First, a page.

Give Broad Match Keywords Another Try!

Give Broad Match Keywords Another Try!

There was a time where the thought of adding broad match keywords to your Google Ads campaigns would make the most seasoned advertiser shiver, and rightly so. Broad match keywords tend to drag in the most loosely related search queries that often result in high levels of wasted spend. In fact, for many years we’ve helped new clients get their campaigns improved by reducing and removing broad match keywords that sent lots of traffic, but didn’t convert often (or at all).

Back in November of 2020, Google reached out to advertisers to ask them to give broad match keywords another go (you can read the post here) and after we’d stopped laughing, we thought, why not, let’s give it a whirl!

Google also made this post that explained in more detail that:

“broad match keywords pair particularly well with smart bidding strategies including maximise conversions, maximised conversion value, target CPA and target ROAS”


“When you pair Smart Bidding with broad match, there’s no need to segment by match type to boost optimisation. The bidding system sets a bid for each individual auction of each query and bids up or down depending on how well the query is likely to perform. Broad match keywords allow the algorithms to learn faster and find additional auctions that can help you reach your growth objectives.”

So what does this ACTUALLY mean?

So, in a nutshell, Google claim that rather than just matching search queries to a broad match keyword, erm… broadly, if you combine them with smart bidding, it will filter out the rubbish we’ve all come to expect by showing ads for keywords with higher intent – essentially. Because of this, your budget will allow more spend to flow to queries that are more likely to convert thus providing an uplift in conversions, Google claim up to 25%.

So, in layman’s terms, here’s how it works:

In the past: If you bid on the keyword “blue jeans” (as broad match) it would match terms like “buy blue jeans” and “zip for blue jeans” or other related but, not always high intent terms that would indicate someone is about to buy.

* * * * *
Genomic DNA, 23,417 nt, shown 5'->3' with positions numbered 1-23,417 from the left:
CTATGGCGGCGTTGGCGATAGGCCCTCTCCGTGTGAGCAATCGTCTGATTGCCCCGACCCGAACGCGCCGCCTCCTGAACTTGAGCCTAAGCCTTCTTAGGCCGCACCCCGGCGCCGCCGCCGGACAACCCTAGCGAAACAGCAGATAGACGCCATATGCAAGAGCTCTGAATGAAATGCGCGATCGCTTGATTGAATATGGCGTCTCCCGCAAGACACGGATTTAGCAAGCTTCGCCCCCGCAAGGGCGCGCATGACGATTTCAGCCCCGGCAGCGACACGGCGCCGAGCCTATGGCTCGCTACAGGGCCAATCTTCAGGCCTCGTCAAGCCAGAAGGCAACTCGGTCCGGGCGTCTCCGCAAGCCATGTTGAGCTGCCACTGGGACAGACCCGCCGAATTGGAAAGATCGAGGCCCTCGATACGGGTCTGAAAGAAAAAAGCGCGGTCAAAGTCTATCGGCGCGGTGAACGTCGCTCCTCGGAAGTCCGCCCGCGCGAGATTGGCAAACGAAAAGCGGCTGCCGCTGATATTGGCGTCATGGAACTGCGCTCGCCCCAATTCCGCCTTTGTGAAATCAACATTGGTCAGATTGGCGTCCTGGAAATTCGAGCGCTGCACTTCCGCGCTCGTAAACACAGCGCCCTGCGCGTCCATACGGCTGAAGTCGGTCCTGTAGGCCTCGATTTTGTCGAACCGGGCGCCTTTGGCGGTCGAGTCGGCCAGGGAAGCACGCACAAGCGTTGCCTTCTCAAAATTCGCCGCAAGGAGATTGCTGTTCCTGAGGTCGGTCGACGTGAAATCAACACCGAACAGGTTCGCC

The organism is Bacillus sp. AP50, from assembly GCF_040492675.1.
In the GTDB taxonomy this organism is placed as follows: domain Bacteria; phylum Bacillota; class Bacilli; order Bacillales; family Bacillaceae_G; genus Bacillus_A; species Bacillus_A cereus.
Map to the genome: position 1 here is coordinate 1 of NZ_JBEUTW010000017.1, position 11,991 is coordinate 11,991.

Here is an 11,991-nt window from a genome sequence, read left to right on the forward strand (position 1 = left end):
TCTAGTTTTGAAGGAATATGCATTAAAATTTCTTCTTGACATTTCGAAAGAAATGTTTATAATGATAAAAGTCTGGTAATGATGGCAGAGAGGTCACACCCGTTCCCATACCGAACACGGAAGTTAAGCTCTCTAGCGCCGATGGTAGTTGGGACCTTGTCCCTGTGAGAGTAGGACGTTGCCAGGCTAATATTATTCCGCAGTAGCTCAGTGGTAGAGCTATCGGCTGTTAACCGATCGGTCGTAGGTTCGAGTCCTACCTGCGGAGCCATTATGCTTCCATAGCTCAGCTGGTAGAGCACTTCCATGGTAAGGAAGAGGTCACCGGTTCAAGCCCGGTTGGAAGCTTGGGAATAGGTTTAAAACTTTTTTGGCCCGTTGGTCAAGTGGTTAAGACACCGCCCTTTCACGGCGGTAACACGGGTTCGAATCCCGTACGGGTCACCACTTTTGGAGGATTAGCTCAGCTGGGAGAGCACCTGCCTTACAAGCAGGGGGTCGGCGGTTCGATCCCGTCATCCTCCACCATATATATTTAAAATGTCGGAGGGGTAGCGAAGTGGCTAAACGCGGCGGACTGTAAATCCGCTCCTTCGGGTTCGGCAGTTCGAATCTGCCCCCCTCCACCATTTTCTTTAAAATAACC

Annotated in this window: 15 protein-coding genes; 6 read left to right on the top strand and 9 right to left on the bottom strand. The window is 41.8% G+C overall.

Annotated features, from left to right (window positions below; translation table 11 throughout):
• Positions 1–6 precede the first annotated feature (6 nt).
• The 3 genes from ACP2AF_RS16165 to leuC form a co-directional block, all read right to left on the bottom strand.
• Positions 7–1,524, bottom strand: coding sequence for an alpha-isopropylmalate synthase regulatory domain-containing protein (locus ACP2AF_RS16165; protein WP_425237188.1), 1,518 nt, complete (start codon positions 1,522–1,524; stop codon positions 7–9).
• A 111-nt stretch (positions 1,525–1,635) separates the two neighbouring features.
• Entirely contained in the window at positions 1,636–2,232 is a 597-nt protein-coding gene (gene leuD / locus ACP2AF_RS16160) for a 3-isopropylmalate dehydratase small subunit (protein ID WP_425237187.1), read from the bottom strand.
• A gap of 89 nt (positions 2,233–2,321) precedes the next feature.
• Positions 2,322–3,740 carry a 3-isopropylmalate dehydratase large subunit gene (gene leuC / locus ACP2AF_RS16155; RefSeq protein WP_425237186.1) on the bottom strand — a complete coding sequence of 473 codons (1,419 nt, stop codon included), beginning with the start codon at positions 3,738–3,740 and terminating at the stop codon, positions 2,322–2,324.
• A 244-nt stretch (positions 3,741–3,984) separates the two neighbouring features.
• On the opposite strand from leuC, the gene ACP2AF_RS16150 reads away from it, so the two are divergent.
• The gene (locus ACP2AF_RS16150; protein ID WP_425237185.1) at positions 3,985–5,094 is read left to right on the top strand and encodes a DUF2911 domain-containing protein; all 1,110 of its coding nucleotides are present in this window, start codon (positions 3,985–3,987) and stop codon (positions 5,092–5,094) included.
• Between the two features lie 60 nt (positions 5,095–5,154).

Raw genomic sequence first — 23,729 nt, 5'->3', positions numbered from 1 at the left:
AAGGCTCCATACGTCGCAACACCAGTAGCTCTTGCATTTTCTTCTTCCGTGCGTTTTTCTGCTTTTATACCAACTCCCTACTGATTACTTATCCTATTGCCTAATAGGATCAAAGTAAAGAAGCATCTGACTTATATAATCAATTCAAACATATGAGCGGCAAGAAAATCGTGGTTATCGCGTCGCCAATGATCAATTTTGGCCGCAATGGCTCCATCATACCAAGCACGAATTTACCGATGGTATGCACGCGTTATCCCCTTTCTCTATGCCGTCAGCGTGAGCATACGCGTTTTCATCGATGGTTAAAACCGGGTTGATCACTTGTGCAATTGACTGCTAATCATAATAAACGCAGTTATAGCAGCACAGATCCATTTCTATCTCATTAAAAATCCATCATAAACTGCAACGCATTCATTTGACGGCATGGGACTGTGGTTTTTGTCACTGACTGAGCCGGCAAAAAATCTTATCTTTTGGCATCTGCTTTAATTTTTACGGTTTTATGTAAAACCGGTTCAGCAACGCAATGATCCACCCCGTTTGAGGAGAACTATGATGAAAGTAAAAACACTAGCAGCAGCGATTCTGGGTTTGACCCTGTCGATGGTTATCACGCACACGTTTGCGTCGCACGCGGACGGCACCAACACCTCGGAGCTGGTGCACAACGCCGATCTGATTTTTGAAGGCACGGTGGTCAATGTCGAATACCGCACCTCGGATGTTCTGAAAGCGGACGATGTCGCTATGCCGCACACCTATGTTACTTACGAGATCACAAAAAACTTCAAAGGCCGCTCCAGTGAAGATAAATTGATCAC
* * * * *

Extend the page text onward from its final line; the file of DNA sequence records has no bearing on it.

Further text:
Now: Together with smart bidding, Google claim to show ads more to queries that are higher intent for instance “buy blue jeans size 32″ waist” in addition to other intent signals such as if a user has previously visited your website or even clicked on other ads – perhaps.

Does it work?

Since January, we’ve rolled this out on an increasing number of clients. Does it work? Yes, it works for some of our clients but not for others. For those it works for, we generally see an uplift of 20-30% in conversions and a proportionate decrease in CPA – so more conversions and better ROI. In some cases, the results have been outstanding: The following graph shows an example of a lead generation campaign in the legal sector that uses broad match keywords in conjunction with Target CPA Smart Bidding: 

The graph speaks for itself (Cost increase was a budget increase to scale and find more leads).


A cautionary note:

While we have seen some great success with broad match keywords and smart bidding, adding broad keywords should still be done in a methodical and controlled manner with full consideration to the available budget and other keywords in the campaign. In many cases, we found the clients converted well, but some did receive a higher amount of low quality leads. While for some this was problematic, for most however, the lower cost of the leads mitigated the higher frequency of lower quality. The number of high quality leads also increased for less spend per lead which meant low quality leads could be discarded while still enjoying an overall increase in performance (more high quality leads for the same budget).

Improvement of ads to pre-qualify clicks will help minimise irrelevant/poor quality visitors make it to your site in the first place.